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The recent decision in Ibbertson & Ibbertson v Black Horse Limited (2013), Unreported, Maidstone County Court - in which John M Hayes acted for Black Horse - provides further evidence of the continuing impact of the Jackson Reforms.
Mr and Mrs Ibbertson had issued proceedings against Black Horse for the alleged mis-sale of Payment Protection Insurance (‘PPI’). At trial, the Ibbertsons were awarded £1,131.19 in respect of the premiums paid and Black Horse was ordered to pay their costs of the Claim. The Ibbertsons’ solicitors, BlackLion Law LLP (“BlackLion”), thereafter served a bill totalling £41,136.36, inclusive of a 100% success fee and an ATE Premium in the amount of £15,900.00.
Points of Dispute were filed by Black Horse, which, inter alia, disputed the Ibbertsons’ entitlement to recovery of the success fee on the basis that no Notice of Funding had been served. BlackLion served Replies which included an assertion that notice had been given within the Letter of Claim, but no reference was made to a formal Notice of Funding being sent.
It was not until nearly a year later that an application was made for Relief from Sanctions pursuant to CPR 3.9. Witness evidence was provided in support of the same by Negar Yazdani, Principal of BlackLion, in which it was averred that the Notice of Funding had been sent to Black Horse and filed at Court. This represented quite a change in position from that as stated within the Replies to Points of Dispute.
A preliminary point which arose was whether the Ibbertsons’ application was to be judged in accordance with the old CPR 3.9 or the new amended provisions. Whilst the breach had occurred long before the implementation of the Jackson Reforms, the application, despite being dated 28th March 2013, was not received by the Court (or Black Horse) until after 1st April 2013. It was conceded by the Claimants that the new test should apply, and the Court was invited to determine the application by reference to the amended (and supposedly stricter) CPR 3.9.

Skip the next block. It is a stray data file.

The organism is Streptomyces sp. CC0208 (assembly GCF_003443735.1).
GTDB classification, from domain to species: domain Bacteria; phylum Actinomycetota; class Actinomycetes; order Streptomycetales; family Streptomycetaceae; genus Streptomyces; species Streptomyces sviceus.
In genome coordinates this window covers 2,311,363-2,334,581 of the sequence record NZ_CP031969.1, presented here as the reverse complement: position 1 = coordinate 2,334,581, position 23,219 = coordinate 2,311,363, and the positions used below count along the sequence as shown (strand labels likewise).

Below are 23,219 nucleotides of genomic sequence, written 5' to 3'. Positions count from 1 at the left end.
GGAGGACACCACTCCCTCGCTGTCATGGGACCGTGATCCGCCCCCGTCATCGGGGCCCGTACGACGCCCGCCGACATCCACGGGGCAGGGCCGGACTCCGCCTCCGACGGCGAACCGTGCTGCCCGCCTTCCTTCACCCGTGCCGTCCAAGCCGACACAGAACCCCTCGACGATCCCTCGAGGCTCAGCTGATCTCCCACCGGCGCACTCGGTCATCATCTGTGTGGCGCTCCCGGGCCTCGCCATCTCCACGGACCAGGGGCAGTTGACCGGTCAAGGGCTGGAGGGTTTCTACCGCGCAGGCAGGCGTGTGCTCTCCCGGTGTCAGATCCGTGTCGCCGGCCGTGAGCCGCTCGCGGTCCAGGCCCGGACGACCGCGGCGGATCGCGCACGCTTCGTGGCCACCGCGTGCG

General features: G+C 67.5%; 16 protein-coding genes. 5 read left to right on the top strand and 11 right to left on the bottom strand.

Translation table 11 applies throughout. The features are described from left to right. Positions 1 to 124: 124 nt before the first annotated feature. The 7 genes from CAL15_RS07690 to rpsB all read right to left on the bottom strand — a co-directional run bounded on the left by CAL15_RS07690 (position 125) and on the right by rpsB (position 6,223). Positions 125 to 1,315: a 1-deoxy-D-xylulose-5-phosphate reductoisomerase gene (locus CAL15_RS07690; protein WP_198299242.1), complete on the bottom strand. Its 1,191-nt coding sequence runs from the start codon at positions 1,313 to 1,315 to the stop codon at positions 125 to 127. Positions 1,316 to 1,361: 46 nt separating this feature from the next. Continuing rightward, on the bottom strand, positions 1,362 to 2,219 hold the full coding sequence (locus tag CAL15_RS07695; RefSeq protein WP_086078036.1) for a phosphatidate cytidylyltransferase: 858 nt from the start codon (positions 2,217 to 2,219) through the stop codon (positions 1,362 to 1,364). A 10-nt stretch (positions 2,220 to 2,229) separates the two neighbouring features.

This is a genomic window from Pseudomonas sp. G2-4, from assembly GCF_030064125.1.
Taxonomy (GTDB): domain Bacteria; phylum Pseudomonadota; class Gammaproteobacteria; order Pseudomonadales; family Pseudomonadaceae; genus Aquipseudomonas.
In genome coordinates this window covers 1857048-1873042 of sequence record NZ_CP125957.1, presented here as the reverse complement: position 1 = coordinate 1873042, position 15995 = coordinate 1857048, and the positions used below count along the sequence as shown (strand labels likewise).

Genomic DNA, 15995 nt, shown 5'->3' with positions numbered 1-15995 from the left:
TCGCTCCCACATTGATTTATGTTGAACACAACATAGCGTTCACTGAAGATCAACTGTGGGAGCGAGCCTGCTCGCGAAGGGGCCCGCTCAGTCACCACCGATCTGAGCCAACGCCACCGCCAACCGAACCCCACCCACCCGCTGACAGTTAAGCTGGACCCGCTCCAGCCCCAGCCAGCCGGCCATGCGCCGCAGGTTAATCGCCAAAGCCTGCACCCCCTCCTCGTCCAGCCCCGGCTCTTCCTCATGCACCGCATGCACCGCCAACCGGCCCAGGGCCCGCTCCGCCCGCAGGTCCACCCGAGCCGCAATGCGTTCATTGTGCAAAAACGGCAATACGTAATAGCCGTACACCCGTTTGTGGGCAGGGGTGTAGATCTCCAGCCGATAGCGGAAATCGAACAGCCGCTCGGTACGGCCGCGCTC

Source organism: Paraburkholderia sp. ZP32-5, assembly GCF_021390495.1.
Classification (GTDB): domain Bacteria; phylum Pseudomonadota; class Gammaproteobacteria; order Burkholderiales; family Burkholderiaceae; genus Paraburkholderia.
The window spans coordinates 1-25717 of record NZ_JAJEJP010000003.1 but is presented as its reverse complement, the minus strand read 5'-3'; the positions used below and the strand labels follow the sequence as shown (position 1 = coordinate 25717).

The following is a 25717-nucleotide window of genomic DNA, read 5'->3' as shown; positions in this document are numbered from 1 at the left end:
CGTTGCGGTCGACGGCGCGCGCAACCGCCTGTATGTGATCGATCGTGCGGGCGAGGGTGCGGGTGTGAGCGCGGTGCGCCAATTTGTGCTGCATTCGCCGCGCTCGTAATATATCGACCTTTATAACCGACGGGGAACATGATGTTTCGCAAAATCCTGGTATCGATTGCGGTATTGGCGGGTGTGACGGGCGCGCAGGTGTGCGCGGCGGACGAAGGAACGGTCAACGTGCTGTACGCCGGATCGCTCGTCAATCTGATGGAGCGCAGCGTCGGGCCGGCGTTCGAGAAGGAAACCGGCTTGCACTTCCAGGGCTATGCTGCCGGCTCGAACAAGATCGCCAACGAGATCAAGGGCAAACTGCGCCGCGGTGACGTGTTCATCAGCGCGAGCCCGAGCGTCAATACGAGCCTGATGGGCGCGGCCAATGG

DDJ Edgington went on to consider the submissions made by the parties. Upon reviewing the Court file it was noted that there was no record of a Notice of Funding having been received. Given that the Notice of Funding had not been received by either of its two intended recipients, the Court concluded that on the balance of probabilities that the letter had not in fact been sent.
Despite expressing concern regarding the sudden change in position from that detailed in the Replies, and further observing the “odd point” that “the size of the font and type face” of the letter adduced in support of the application seemed to be different to other correspondence sent by BlackLion, the Deputy District Judge concluded:
I do not go as far as saying that Miss Yazdani is telling lies. She is a solicitor or a member of a solicitor’s staff, a partner, and she wouldn’t tell lies or mislead. It may be that the letter was drafted but was failed to be posted. It is odd that she relies on assertions as to general processes.
Having therefore accepted that BlackLion had failed to comply with CPR 43-48 PD 19.2 (as it then stood), the Court then went on to consider the merits of the application for Relief in accordance with the amended CPR 3.9.
The Court concluded that the breach was “more fundamental” than BlackLion had suggested and that:
The prejudice was substantial bearing in mind the ATE Premium is extremely large and the recipient would be bound to ask questions about it.
Relief was refused accordingly.
This decision, made at County Court level, reflects the continuing implementation of the Jackson Reforms across the Judiciary. Lord Justice Jackson made it clear that “judges…are far too indulgent to litigants in default” and expressed his hope that “effective judicial training would promote a tough and more pro-active approach by Judges”. Writing in the Law Society Gazette, the President of Her Majesty’s Association of District Judges sent a clear message that Judges had been instructed to strictly enforce compliance with the Rules: the collateral damage caused by this strict approach is considered to be an appropriate price to pay in order to ensure the smoother running of the judicial system.
The fact that this message is now getting across is further evidenced by the subsequent decision in Boothroyd & Boothroyd v Nemo Personal Finance Limited & BCS Loans & Mortgages Limited (2013), Unreported, Croydon County Court, another case in which BlackLion was refused Relief in strikingly similar circumstances.
Whether the Ibbertsons would have been left to suffer for the mistakes of their solicitors under the old test is not clear, but what is clear is that litigants should now be under no illusion that in the event of default, they will be able to escape the consequences of such failures. This is not to say that Relief would never be granted in the appropriate circumstances, but what can be gleaned from the above decision is that where any such application prejudices the other party, Relief is unlikely to be granted.